The “food hub” model is proving to be financially successful across a variety of legal structures and markets, according to a newly published report from the MSU Center for Regional Food Systems and the Wallace Center at Winrock International.
June 15, 2016
June 15, 2016
East Lansing, MI – The “food hub” model is proving to be financially successful across a variety of legal structures and markets, according to a newly published report from the Michigan State University Center for Regional Food Systems and the Wallace Center at Winrock International.
“Food hubs are responding to increasing consumer interest in local and regional foods, and our findings show that a majority of them are doing so in a viable way” said Rich Pirog, Director of the MSU Center for Regional Food Systems.
Food hubs are businesses that aggregate and distribute source-identified food products. Established food hubs are thriving and new food hubs continue to open for business:
“This is the first time that national ongoing data of this caliber is available on food hubs,” said Dr. Michael Hamm, C.S. Mott Professor of Sustainable Agriculture at Michigan State University. “The 2015 National Food Hub Survey findings are novel because they build on the 2013 National Food Hub Survey.”
In addition to revealing a promising business environment, the survey suggests that food hubs benefit local communities, local economies, and small and medium-sized local and regional producers:
But despite strong demand for their services and their positive impact on communities, food hubs are facing challenges. In particular, they expressed concern about maintaining product supply and keeping up with business growth.
“Food hubs bring great opportunity, but they face unique challenges that will require investment and innovation to overcome,” said Dr. John Fisk, Director of the Wallace Center at Winrock International.
“More than 50% of hubs are concerned about securing more supply – and growth could be a liability for at least 40% of hubs because of barriers to adequate capital and limited delivery, warehouse and staff capacity.”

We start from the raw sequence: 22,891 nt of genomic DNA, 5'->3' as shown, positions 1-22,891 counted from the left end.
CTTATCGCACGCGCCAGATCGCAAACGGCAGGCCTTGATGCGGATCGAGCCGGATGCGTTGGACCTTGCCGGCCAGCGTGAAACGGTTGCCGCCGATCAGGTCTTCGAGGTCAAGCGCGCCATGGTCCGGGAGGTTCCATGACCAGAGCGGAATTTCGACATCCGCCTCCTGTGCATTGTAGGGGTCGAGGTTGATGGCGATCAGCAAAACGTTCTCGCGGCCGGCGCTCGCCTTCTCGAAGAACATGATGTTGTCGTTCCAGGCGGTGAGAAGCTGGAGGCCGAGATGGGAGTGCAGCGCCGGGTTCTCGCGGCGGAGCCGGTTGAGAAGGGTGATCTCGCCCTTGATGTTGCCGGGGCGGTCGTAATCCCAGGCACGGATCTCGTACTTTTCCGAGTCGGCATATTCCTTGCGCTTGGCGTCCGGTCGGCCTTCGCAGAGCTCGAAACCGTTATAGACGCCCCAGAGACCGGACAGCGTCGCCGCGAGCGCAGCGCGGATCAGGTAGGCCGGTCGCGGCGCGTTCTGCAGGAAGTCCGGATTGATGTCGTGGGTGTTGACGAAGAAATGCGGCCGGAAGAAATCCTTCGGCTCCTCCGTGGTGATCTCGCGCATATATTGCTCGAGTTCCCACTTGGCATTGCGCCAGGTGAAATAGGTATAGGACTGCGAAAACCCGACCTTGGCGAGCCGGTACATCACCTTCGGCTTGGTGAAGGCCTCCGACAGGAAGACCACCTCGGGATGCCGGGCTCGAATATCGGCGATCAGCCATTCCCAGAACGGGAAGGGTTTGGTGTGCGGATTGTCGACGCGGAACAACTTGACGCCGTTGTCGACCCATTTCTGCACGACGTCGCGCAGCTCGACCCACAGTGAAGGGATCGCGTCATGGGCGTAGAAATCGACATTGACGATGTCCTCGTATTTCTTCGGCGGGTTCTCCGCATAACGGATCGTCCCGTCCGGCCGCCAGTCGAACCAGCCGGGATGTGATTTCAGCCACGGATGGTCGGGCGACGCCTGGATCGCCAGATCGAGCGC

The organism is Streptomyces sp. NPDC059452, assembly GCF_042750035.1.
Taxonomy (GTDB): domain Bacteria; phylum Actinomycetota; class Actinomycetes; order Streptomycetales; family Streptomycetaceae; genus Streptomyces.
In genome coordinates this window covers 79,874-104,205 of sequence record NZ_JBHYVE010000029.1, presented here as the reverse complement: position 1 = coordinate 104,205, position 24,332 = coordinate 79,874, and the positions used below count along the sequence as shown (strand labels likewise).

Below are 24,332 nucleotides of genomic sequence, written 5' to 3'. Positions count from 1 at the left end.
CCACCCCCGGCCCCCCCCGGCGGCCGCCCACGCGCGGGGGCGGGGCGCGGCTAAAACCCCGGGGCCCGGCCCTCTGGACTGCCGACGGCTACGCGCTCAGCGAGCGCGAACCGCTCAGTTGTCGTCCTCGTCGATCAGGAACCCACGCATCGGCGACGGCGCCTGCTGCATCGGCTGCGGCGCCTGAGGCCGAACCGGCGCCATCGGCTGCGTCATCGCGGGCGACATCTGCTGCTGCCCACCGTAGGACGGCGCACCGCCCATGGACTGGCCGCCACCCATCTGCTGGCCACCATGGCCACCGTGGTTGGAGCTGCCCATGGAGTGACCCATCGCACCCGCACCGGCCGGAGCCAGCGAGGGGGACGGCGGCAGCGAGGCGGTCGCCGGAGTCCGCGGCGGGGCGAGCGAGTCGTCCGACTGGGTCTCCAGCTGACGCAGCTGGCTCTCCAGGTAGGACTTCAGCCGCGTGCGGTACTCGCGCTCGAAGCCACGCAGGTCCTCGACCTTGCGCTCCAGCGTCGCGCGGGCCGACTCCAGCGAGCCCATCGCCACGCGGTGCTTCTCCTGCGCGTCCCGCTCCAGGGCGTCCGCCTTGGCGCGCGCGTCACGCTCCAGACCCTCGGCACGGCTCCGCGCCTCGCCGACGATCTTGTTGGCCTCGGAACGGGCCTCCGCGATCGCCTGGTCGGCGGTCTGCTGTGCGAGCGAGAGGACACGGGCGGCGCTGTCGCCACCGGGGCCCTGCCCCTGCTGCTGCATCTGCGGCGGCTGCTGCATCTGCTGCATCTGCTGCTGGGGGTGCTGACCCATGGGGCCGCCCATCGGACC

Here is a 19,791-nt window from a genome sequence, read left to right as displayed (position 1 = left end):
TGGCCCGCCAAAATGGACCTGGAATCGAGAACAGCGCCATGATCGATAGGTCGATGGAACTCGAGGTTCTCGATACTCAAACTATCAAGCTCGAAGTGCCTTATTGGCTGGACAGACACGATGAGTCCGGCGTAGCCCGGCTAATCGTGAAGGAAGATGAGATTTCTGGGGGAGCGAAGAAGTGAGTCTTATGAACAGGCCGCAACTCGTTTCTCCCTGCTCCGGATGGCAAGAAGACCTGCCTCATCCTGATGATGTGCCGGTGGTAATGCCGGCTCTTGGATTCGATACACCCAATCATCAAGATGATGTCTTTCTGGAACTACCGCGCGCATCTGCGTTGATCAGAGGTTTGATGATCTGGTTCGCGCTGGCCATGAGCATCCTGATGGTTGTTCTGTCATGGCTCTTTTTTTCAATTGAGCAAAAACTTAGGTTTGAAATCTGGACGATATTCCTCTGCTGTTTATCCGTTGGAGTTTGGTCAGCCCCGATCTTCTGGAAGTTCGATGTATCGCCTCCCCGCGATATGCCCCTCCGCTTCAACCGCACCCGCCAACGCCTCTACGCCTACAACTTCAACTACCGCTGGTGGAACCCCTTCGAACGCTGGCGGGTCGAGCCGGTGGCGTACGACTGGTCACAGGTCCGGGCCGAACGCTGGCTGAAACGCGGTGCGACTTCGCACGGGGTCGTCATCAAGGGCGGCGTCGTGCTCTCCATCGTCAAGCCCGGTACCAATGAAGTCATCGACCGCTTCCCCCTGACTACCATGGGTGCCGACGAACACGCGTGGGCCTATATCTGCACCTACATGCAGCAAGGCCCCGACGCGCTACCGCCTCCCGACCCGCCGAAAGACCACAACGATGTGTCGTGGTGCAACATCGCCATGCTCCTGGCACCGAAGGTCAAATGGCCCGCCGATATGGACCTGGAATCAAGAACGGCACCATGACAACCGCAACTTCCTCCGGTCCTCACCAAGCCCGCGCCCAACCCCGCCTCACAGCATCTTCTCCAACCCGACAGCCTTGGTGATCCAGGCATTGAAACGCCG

The full report, Findings of the 2015 National Food Hub Survey, and a sharing toolkit with topline findings is available online at:http://foodsystems.msu.edu/resources/2015-food-hub-survey. A fall 2015 webinar recording of key findings is available at:http://www.ngfn.org/resources/ngfn-clustercalls/food-hub-survey-2015.
The Web-administered survey was conducted in March, April, and May of 2015. One hundred fifty-one completed and partial surveys were used in analysis. The 2013 National Food Hub Survey data were used for comparative analyses. Details regarding sampling, data collection, analysis, and response rate are included in the 2015 report.
About the Michigan State University Center for Regional Food Systems
The Michigan State University Center for Regional Food Systems (CRFS) works toward a thriving economy, equity, and sustainability for Michigan, the nation, and the planet. CRFS unites the expertise of community partners with that of MSU faculty and staff to cultivate regionally-rooted local food systems that yield Good Food: food that is healthy, green, fair, and affordable. Learn more athttp://foodsystems.msu.edu/ and connect on Twitter and Facebook @MSUCRFS
About The Wallace Center at Winrock International
The Wallace Center at Winrock International serves the growing community of civic, business, and philanthropic organizations involved in building a new, good food system in the United States. The Center is focused on developing market-based strategies to expand the supply, distribution and consumption of healthy food. Working through collaborative partnerships, research, networking, and model development the Center positively impacts farmers, communities and the environment. Learn more about the Wallace Center, its National Good Food Network and The Food Hub Collaboration at http://wallacecenter.org/ and at http://ngfn.org/